Fibromyalgia syndrome (FMS) is a chronic illness characterized by widespread pain and other clinical and emotional symptoms. The lack of objective markers of the illness has been a persistent problem in FMS research, clinical management, and social recognition of the disease. A critical historical revision of diagnostic criteria for FMS, especially those formulated by the American College of Rheumatology (ACR), was performed. This narrative review has been structured as follows: Introduction; historical background of FMS, including studies proposing and revising the diagnostic criteria; the process of development of the ACR FMS diagnostic criteria (1990 and 2010 versions); revisions of the 2010 ACR FMS diagnostic criteria; the development of scales based on the 2010 and 2011 criteria, which could help with diagnosis and evaluation of the clinical severity of the disease, such as the Polysymptomatic Distress Scale and the FMS Survey Questionnaire; relationships of prevalence and sex ratio with the different diagnostic criteria; validity and diagnostic accuracy of the ACR FMS criteria; the issues of differential diagnosis and comorbidity; the strength and main limitations of the ACR FMS criteria; new perspectives regarding FMS diagnosis; and the impact of the novel findings in the diagnosis of FMS. It is concluded that despite the official 2010 FMS diagnostic criteria and the diagnostic proposal of 2011 and 2016, complaints from health professionals and patients continue.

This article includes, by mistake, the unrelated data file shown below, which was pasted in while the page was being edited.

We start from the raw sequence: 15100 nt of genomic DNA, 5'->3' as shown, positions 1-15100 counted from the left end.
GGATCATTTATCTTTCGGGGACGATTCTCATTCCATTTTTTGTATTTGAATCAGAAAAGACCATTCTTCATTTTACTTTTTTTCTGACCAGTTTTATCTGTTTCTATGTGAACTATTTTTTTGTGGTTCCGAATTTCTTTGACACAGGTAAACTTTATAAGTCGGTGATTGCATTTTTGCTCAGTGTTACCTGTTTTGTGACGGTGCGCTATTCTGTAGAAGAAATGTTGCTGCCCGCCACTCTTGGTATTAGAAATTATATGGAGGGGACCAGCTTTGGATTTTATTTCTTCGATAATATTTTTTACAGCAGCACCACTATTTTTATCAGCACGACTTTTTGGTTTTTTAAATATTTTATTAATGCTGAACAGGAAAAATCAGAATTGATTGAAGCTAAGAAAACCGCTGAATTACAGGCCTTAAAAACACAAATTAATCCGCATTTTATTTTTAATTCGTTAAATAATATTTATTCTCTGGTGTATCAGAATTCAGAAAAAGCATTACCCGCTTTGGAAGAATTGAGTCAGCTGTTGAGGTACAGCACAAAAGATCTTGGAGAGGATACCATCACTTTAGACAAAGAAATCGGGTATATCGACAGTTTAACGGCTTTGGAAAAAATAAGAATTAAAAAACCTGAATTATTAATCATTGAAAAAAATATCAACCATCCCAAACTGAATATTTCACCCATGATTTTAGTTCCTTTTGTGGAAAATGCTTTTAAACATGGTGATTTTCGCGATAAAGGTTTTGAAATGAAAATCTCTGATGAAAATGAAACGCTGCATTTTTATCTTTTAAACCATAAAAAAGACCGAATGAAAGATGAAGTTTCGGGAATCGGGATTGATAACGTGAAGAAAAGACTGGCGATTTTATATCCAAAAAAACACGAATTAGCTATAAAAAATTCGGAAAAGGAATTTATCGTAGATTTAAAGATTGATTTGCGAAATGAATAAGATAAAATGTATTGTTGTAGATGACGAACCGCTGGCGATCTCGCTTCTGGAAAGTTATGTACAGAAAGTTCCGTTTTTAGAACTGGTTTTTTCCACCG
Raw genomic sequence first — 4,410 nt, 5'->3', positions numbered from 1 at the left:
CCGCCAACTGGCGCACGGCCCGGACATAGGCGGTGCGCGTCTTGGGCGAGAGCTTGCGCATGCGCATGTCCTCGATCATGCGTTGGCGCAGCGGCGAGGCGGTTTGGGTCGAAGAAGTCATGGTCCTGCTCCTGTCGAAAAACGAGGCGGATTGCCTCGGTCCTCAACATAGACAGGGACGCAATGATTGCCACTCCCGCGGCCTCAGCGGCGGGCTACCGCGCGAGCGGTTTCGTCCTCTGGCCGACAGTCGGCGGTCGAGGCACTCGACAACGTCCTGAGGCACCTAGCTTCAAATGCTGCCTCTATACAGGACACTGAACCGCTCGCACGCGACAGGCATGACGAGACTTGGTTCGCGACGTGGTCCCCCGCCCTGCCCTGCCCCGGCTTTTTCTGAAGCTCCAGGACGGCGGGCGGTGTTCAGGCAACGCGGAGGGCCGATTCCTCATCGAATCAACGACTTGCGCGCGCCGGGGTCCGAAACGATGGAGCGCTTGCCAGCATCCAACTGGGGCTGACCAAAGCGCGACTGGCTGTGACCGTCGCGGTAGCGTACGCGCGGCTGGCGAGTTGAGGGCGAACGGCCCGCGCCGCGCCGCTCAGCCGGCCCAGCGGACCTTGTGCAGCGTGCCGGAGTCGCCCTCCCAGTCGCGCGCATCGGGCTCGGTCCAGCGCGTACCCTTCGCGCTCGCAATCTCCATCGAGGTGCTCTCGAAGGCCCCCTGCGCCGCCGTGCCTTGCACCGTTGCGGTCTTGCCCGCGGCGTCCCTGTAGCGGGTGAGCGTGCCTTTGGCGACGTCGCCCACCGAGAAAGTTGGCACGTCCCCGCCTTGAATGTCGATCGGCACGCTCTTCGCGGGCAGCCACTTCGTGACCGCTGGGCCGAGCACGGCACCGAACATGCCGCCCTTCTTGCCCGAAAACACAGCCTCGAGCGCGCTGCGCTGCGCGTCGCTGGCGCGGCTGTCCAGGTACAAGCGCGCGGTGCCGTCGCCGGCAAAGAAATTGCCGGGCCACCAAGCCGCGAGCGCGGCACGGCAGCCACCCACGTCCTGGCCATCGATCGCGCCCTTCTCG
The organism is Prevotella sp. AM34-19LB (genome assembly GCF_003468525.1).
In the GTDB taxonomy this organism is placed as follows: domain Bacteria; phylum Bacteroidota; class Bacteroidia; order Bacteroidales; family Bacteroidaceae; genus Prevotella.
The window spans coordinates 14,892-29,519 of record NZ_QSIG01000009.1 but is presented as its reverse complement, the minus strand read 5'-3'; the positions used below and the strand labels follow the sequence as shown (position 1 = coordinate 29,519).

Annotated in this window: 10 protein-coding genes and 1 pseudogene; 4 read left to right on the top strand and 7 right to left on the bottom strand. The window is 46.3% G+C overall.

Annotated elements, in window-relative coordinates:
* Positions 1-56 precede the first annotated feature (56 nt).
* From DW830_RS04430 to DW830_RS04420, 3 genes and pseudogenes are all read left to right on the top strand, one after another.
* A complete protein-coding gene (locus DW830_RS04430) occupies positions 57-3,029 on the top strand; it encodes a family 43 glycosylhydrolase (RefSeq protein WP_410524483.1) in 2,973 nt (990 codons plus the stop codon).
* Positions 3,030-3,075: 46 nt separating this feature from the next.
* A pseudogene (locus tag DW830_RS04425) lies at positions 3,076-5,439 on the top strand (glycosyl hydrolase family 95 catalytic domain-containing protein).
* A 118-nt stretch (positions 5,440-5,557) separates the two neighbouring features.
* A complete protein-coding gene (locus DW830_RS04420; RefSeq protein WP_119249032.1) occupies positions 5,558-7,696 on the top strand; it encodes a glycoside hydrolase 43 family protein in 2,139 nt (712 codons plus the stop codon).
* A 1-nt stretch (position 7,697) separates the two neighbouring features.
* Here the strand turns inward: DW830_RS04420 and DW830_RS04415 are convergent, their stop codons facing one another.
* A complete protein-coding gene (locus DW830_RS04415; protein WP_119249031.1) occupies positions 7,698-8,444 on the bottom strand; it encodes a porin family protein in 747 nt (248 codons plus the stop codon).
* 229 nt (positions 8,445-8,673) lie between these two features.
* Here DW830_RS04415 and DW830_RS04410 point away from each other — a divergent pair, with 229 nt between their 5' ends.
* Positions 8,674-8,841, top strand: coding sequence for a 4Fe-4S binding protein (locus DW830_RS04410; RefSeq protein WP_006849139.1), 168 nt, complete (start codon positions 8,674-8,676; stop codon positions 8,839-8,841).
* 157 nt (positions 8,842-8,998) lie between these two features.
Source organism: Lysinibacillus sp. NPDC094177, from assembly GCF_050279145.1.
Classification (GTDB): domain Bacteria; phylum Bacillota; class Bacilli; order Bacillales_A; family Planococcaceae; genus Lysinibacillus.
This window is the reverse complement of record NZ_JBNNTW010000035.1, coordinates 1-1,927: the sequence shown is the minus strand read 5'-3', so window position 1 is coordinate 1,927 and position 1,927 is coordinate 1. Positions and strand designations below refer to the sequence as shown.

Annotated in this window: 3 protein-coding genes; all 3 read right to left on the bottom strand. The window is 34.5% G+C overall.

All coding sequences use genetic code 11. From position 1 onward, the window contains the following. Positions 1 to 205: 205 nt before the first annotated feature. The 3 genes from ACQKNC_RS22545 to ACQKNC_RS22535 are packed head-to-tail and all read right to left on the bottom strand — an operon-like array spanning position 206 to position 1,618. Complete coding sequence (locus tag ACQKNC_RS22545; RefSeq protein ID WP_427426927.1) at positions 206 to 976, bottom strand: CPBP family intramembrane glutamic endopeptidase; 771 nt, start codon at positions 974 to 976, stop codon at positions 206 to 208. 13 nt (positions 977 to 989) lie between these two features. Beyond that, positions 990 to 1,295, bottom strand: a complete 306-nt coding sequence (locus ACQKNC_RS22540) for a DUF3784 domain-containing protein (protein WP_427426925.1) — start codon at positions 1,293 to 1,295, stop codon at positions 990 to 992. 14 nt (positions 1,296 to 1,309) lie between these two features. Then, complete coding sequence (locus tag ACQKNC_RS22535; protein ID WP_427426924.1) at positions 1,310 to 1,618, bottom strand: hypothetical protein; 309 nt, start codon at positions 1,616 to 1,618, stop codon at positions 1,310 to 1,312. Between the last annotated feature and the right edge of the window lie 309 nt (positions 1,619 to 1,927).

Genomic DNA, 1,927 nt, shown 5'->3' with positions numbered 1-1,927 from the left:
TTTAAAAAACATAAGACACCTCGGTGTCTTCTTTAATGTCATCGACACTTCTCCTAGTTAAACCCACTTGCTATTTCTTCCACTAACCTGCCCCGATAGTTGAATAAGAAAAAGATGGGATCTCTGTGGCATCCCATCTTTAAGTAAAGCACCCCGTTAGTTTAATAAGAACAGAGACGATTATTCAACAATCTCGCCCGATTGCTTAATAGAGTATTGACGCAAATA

Keywords: diagnostic criteria; fibromyalgia; symptoms severity; widespread pain.